Craig's subsequent moderation also enabled his aide to exhibit two other facets of his character: pragmatism and loyalty. While other Vanguard members deserted their leader, Burnside stayed and changed with him. His faith in the maverick MP paid off. In 1978 Craig sponsored him to spend a year at the Council of Europe in Strasbourg.
The next step was a big jump, to PR officer for the Institute of Directors in London. At his interview at the IoD he apparently admired the portraits of Cromwell and William III. 'With those on the walls, you can't fail to give me a job,' he said, in a typically half-mocking, half-serious way.
His caustic wit, coupled with his direct, often abrupt manner, made him an odd choice of spokesman for the pukka institute. Yet nobody could deny him his unfailing energy or his instinctive ability to reach the right people. With its PR man pushing MPs, editors and broadcasters, the IoD became as well-known as the CBI.
In 1982 he stood for North Antrim in the Ulster Assembly elections. His opponents made much play of his absence from the constituency, and he was defeated. Today, he lives in Pimlico, London, during the week and on Friday afternoons returns to his wife and young daughter at their traditionally furnished farmhouse in Antrim. It is there, say his friends, that he comes into his own. He fishes, shoots, drinks Black Bush and talks Ulster politics.
In 1984, after toying with joining Tory Central Office, he landed the deputy PR job at BA. It was made clear he would have total charge eventually. Within a year, the top job was his. He was 33.
He enjoyed an instant rapport with Lord King, who shared his passion for right-wing politics and had a similarly uncompromising, abrasive manner. Together with Sir Colin Marshall, they saw off the challenge of Freddie Laker; streamlined the airline for privatisation; swallowed British Caledonian; put paid to the expansionist plans of SAS, and guided the new, slicker BA on an aggressive, marketing-led path. All the time they were lobbying, persuading, chiding and cajoling.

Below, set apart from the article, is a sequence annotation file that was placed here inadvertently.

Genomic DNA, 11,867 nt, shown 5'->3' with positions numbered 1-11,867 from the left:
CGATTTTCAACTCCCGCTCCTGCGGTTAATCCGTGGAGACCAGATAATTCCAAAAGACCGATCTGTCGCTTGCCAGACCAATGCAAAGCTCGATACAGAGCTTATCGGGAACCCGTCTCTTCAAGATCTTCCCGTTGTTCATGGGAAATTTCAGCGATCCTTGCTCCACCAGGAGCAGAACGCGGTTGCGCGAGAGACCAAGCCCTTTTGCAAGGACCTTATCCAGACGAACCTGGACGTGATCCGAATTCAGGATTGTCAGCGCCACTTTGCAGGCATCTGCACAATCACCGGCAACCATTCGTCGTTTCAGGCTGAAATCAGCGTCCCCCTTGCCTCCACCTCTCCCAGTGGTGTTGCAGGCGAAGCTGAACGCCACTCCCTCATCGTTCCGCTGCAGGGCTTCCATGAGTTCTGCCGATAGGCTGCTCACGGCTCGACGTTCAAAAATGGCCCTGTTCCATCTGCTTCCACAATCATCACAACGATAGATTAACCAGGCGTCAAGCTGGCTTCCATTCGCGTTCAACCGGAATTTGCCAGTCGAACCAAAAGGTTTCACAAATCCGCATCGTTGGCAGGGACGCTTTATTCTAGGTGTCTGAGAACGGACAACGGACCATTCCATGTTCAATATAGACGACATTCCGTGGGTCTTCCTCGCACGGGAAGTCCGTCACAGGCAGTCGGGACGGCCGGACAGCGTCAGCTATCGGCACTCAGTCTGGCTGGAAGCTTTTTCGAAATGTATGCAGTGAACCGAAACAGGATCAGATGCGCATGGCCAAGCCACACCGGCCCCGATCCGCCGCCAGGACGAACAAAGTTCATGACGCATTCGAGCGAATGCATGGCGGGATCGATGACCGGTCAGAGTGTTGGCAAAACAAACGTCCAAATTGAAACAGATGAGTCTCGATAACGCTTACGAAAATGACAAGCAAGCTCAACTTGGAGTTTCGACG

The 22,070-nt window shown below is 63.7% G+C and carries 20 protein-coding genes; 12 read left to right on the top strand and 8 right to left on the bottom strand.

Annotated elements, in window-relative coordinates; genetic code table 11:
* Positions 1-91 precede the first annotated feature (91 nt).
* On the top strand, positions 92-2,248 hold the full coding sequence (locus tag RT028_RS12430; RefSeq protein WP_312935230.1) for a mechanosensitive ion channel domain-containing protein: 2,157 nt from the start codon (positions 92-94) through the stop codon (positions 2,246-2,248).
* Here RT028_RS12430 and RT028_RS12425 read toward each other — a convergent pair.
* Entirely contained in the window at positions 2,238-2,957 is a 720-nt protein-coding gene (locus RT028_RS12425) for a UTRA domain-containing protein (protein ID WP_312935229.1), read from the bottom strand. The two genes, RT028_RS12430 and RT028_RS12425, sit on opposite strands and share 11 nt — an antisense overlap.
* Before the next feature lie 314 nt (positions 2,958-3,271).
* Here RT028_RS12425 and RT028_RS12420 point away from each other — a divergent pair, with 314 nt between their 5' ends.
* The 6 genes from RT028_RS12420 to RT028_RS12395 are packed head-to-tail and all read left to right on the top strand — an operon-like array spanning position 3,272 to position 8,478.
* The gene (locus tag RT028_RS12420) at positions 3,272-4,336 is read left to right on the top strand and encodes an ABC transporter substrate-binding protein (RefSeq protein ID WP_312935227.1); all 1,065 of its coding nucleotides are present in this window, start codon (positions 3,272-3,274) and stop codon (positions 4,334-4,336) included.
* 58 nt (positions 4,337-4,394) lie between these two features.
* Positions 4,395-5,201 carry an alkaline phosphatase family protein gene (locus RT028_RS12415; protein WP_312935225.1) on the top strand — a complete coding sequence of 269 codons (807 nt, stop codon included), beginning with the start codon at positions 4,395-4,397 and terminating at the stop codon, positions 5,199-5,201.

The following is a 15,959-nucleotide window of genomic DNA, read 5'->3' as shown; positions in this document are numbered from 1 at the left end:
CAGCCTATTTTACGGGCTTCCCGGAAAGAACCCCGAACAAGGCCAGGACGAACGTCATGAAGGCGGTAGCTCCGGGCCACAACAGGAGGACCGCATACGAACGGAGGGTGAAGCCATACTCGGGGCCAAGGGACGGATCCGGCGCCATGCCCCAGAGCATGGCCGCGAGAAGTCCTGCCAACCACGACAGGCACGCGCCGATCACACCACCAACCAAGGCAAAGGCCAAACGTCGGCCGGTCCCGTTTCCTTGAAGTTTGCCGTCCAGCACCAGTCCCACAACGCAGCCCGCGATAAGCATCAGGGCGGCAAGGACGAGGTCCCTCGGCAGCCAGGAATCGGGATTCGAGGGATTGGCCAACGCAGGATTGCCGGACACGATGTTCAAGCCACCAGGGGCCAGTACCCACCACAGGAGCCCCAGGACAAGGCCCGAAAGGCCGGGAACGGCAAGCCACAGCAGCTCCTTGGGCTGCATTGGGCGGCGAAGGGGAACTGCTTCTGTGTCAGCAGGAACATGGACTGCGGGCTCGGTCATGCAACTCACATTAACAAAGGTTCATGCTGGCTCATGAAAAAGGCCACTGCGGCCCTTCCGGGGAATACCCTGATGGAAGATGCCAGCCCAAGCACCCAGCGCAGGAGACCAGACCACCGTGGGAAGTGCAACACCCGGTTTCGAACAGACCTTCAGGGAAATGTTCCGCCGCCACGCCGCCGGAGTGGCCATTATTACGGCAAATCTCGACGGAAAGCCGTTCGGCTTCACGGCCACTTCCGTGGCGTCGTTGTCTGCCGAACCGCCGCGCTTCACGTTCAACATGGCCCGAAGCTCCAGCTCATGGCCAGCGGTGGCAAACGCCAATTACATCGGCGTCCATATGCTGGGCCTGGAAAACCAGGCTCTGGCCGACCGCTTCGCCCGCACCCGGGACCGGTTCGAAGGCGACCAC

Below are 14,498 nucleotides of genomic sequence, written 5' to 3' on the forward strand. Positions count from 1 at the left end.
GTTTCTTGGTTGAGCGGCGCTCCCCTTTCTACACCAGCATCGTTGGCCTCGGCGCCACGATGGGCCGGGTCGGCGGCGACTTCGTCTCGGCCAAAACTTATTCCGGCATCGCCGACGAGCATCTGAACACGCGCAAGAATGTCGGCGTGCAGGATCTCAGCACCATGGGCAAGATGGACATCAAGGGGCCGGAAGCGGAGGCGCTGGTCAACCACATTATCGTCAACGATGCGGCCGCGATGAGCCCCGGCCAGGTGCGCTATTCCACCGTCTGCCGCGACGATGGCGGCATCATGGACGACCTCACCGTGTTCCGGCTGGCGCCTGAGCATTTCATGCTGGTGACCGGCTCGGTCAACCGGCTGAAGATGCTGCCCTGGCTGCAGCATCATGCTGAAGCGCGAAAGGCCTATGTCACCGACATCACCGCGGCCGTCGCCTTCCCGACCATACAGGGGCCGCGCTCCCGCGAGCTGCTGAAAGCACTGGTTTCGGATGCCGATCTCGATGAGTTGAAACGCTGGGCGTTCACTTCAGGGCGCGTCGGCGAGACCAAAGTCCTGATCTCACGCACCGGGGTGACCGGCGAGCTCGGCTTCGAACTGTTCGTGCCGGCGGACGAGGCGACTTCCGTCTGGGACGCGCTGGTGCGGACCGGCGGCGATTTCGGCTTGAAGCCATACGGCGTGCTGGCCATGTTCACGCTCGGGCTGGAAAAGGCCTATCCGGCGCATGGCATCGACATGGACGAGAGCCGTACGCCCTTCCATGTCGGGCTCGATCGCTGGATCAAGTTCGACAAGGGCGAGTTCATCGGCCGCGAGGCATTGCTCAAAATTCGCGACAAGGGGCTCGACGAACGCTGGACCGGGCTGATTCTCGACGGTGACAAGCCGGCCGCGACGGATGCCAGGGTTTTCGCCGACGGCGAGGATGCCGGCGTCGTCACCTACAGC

Like his senior colleagues, Burnside is not an aviation buff. Two of his favourite phrases are 'dividend' as in, 'What is the dividend for BA?' when discussing a new proposal, and one borrowed from Lord King: 'Competition is he who bleeds least.'
From his base in BA's St James's headquarters, he plots a ruthless course. His unerring conviction and his love of fighting fire with fire have earned him the loyalty and admiration of staff.
Most of his time is spent on BA business, the rest is devoted to Ulster. In the wake of the Anglo-Irish Agreement, which he naturally opposes, he formed Friends of the Union, a dining, thinking group, with the late Ian Gow MP. Today his own friends comprise such seasoned right-wing politicians as Viscount Cranborne and Norman Tebbit; professional networkers, such as Brian Basham, the City PR man and BA consultant; and Ian Watson, the former European editor; as well as fellow plain-speakers such as Richard Littlejohn, the Sun columnist.
Like-minded men enjoy his company - although his frequent lapses into silence can be unsettling. When he wants to, he can be charming and entertaining, although some women find his macho Ulster exterior hard to bear. His friends maintain his apparent toughness is a shield for a shy, more vulnerable interior. But even they do not seem so sure. 'There is always a reserve with him, he is always wary,' said Cranborne. Part of the reason, of course, may be a long-standing fear for his own safety.
'His ultimate ambition,' added Cranborne, 'is to stand as a Unionist candidate in Northern Ireland. He would be a good politician, he is good at cultivating contacts and knowing who the movers and shakers are.'
Before that, though, Burnside may have to repair his own external image. In Branson, someone he has been heard to describe, typically, as 'a boy scout, who should grow up and get into the man's world' and as 'Richard who?', he has so far met his match.
Revelations about his external business activities on the This Week television programme last year, however innocent and trivial, showed him in a different light to people who had thought him more interested in politics than mere pecuniary gain.
And somehow the Burnside approach, like that of Lord King, who retires shortly, does not square with the caring Nineties. Despite reports to the contrary, he is said to get on well with the milder Marshall, King's successor (defenders of Burnside's role in the Virgin battle are quick to point out that he reports to Sir Colin on a regular basis). The betting, though, is that sooner, rather than later, he will throw himself full-time into politics. Westminster has been warned.